The double slit experiment has demonstrated that photons and electrons do exhibit both wave and particle characteristics.  "In the two slit experiment, if the physicist looks for a particle (uses a particle detector), he will find a particle; if he looks for a wave (uses a screen), he will see a wave pattern before him [Zohar & Marshall, p.45, 1994]."  Although matter (electrons) behaving as waves and particles exist outside our ability of reason the evidence of the two-slit experiment could not be ignored.  The message of quantum physics became clear: the world is not made of objects.  The building blocks of the atom were found to exist as both particles and waves depending upon how they were studied.

The standard interpretation of the quantum world is known as the Copenhagen Interpretation.  The theory was completed in 1930 by a group of physicists including: Neils Bohr, Werner Heisenberg, and Max Born.  "The Copenhagen Interpretation held sway for more than 50 years, from 1930 until well into the 1980's, almost unopposed by the vast majority of physicists [Gribben, p.14, 1995]."  The theory maintains that reality exists in the form of probability waves.  Physical objects such as electrons, planets, cars, and trees only "appear" due to a collapse of their probability wave by a conscious observer.  Without an observer all objects would exist solely in the form of a probability wave.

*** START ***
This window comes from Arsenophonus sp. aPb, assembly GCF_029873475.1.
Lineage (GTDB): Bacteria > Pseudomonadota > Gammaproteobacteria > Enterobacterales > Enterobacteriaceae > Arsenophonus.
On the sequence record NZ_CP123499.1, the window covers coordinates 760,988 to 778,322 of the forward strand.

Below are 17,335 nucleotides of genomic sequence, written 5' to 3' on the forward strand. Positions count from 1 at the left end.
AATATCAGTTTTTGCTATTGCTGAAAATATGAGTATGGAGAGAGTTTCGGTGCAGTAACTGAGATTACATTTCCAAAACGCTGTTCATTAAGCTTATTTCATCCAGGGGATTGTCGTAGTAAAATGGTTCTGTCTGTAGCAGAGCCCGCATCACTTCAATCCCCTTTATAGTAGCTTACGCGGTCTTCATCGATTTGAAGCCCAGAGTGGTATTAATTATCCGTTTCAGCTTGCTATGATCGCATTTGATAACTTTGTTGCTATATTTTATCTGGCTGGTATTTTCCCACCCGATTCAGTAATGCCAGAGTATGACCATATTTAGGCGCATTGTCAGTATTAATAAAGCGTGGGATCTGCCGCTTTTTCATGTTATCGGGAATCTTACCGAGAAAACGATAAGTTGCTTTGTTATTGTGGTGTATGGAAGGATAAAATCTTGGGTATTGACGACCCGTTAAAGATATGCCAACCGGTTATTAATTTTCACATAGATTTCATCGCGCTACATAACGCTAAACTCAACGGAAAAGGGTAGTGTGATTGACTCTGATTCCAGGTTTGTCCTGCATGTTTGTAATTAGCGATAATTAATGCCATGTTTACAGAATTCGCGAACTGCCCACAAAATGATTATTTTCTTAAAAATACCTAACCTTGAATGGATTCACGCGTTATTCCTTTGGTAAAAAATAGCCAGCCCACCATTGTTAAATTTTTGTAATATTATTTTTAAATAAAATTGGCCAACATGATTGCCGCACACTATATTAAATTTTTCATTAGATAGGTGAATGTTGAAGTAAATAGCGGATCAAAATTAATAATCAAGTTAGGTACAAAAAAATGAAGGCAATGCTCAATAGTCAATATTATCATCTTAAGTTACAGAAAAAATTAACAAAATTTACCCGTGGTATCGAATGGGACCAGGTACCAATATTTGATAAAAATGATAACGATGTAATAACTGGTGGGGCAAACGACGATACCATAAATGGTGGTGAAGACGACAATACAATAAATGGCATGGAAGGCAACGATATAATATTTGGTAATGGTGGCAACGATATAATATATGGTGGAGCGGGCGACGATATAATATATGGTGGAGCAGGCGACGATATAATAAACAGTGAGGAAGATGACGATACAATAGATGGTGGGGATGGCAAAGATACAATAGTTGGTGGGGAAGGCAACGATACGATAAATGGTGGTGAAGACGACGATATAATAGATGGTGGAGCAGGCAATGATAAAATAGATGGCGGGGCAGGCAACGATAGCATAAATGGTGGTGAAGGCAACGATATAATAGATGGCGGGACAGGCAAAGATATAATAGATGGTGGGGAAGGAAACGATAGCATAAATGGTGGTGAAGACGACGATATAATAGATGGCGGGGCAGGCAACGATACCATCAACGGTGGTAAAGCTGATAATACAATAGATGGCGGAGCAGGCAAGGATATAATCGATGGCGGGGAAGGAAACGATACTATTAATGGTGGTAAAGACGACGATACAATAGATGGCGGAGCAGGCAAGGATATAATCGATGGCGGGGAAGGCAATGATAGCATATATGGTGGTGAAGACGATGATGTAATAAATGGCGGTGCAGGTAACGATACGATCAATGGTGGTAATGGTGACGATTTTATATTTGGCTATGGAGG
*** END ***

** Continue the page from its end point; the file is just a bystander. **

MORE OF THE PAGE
The wave-particle duality led Werner Heisenberg to develop the Uncertainty Principle which maintains that due to the wavelike characteristic of subatomic entities it is impossible to know both the position and momentum of any quantum object.  Mere observation of either the momentum or position disturbs the quantum particle.  The Uncertainty Principle has been found to hold true at the quantum level; all matter smaller than Planck's Constant does appear to be effected by our observations.